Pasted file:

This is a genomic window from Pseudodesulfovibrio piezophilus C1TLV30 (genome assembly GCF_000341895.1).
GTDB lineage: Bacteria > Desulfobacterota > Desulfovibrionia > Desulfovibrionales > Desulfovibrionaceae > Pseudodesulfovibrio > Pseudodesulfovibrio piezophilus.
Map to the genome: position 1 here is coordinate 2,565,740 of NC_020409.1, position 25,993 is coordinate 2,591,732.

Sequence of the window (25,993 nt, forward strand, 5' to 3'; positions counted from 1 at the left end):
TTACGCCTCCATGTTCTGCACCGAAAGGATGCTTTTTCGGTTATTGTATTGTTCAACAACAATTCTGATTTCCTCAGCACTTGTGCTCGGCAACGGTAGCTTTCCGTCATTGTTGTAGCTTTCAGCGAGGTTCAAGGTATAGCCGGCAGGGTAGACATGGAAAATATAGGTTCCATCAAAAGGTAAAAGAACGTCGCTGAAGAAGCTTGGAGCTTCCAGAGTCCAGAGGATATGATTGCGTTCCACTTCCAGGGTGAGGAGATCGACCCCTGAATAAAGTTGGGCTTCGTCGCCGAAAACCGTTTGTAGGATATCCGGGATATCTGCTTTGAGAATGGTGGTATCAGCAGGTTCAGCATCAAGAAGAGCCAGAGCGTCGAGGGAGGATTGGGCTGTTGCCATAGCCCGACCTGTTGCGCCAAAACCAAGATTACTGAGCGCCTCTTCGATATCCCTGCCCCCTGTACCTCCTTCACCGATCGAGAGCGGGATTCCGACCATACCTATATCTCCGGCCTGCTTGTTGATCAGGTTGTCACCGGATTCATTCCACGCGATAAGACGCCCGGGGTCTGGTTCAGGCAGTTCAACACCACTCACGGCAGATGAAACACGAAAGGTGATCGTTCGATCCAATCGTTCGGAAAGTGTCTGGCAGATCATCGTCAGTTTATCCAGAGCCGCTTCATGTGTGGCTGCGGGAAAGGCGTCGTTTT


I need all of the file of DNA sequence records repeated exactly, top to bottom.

This is a genomic window from Pseudodesulfovibrio piezophilus C1TLV30 (genome assembly GCF_000341895.1).
GTDB lineage: Bacteria > Desulfobacterota > Desulfovibrionia > Desulfovibrionales > Desulfovibrionaceae > Pseudodesulfovibrio > Pseudodesulfovibrio piezophilus.
Map to the genome: position 1 here is coordinate 2,565,740 of NC_020409.1, position 25,993 is coordinate 2,591,732.

Sequence of the window (25,993 nt, forward strand, 5' to 3'; positions counted from 1 at the left end):
TTACGCCTCCATGTTCTGCACCGAAAGGATGCTTTTTCGGTTATTGTATTGTTCAACAACAATTCTGATTTCCTCAGCACTTGTGCTCGGCAACGGTAGCTTTCCGTCATTGTTGTAGCTTTCAGCGAGGTTCAAGGTATAGCCGGCAGGGTAGACATGGAAAATATAGGTTCCATCAAAAGGTAAAAGAACGTCGCTGAAGAAGCTTGGAGCTTCCAGAGTCCAGAGGATATGATTGCGTTCCACTTCCAGGGTGAGGAGATCGACCCCTGAATAAAGTTGGGCTTCGTCGCCGAAAACCGTTTGTAGGATATCCGGGATATCTGCTTTGAGAATGGTGGTATCAGCAGGTTCAGCATCAAGAAGAGCCAGAGCGTCGAGGGAGGATTGGGCTGTTGCCATAGCCCGACCTGTTGCGCCAAAACCAAGATTACTGAGCGCCTCTTCGATATCCCTGCCCCCTGTACCTCCTTCACCGATCGAGAGCGGGATTCCGACCATACCTATATCTCCGGCCTGCTTGTTGATCAGGTTGTCACCGGATTCATTCCACGCGATAAGACGCCCGGGGTCTGGTTCAGGCAGTTCAACACCACTCACGGCAGATGAAACACGAAAGGTGATCGTTCGATCCAATCGTTCGGAAAGTGTCTGGCAGATCATCGTCAGTTTATCCAGAGCCGCTTCATGTGTGGCTGCGGGAAAGGCGTCGTTTT